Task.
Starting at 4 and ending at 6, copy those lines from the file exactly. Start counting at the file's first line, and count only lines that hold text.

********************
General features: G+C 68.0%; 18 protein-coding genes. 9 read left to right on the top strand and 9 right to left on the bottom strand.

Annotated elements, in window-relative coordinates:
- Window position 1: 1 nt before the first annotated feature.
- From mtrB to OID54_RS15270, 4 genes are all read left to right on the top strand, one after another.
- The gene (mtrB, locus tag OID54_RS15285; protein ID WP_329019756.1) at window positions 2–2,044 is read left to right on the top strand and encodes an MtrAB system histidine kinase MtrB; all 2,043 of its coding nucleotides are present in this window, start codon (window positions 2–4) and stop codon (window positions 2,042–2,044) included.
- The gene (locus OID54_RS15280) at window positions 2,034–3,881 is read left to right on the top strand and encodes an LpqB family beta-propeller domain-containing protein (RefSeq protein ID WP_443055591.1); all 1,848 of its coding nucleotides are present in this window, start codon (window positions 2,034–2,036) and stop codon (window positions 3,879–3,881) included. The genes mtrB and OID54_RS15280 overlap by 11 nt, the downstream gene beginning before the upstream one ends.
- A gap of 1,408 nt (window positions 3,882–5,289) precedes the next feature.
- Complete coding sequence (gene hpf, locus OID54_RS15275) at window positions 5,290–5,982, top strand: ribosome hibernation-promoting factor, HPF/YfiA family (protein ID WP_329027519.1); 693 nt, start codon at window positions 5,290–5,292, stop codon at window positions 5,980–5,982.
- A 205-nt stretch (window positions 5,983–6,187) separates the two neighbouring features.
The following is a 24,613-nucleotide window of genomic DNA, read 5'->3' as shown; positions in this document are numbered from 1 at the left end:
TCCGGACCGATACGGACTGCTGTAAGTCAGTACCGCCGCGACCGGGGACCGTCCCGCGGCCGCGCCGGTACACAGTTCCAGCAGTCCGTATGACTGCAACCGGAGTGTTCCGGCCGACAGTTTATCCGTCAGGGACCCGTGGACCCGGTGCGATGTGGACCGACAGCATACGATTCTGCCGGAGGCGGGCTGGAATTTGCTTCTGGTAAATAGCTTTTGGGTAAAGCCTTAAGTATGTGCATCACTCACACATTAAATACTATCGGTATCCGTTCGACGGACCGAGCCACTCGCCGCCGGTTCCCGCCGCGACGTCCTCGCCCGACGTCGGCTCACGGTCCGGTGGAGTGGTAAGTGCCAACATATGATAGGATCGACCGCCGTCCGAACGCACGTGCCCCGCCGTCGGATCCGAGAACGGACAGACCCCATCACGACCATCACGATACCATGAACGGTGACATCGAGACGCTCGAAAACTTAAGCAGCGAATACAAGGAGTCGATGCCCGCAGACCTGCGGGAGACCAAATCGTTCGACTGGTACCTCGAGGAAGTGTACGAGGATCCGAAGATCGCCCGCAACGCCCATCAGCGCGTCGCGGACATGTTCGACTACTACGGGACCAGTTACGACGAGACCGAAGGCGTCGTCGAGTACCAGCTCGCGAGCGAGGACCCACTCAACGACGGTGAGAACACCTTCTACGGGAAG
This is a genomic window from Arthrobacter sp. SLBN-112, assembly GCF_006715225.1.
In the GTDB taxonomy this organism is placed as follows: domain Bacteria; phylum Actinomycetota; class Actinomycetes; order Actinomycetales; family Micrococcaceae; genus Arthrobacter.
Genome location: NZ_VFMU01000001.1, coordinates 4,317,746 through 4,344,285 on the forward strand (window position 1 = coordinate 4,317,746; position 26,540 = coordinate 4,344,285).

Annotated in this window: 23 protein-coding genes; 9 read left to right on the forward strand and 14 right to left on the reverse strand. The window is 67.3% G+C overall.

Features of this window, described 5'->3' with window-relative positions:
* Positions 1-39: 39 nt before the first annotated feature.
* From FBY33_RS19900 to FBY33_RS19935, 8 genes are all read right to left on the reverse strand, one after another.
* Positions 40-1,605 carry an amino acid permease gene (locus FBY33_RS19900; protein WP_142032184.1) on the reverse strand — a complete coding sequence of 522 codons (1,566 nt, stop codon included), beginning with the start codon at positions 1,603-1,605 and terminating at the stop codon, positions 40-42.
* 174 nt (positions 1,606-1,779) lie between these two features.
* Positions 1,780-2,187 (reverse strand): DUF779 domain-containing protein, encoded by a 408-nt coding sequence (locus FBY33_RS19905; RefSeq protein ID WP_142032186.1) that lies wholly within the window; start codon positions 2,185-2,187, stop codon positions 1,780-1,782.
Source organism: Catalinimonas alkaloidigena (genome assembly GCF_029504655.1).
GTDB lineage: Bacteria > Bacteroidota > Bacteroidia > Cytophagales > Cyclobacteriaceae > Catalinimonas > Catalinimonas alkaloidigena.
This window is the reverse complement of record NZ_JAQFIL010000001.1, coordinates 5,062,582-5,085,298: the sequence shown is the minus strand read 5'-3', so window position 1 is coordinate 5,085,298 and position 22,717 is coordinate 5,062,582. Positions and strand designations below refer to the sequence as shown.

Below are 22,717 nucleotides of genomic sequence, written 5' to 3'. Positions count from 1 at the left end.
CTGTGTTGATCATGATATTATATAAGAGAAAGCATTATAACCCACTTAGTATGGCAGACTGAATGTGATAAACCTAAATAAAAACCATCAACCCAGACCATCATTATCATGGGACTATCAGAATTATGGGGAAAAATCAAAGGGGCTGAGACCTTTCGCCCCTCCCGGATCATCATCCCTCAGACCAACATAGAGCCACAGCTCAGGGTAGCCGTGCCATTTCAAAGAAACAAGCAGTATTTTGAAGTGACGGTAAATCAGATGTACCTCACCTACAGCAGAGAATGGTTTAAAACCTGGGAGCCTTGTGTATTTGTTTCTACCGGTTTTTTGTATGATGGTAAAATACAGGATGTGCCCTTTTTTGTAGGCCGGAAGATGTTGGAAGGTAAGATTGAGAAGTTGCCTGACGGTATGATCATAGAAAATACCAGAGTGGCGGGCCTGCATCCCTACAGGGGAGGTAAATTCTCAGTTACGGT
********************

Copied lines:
- From mtrB to OID54_RS15270, 4 genes are all read left to right on the top strand, one after another.
- The gene (mtrB, locus tag OID54_RS15285; protein ID WP_329019756.1) at window positions 2–2,044 is read left to right on the top strand and encodes an MtrAB system histidine kinase MtrB; all 2,043 of its coding nucleotides are present in this window, start codon (window positions 2–4) and stop codon (window positions 2,042–2,044) included.
- The gene (locus OID54_RS15280) at window positions 2,034–3,881 is read left to right on the top strand and encodes an LpqB family beta-propeller domain-containing protein (RefSeq protein ID WP_443055591.1); all 1,848 of its coding nucleotides are present in this window, start codon (window positions 2,034–2,036) and stop codon (window positions 3,879–3,881) included. The genes mtrB and OID54_RS15280 overlap by 11 nt, the downstream gene beginning before the upstream one ends.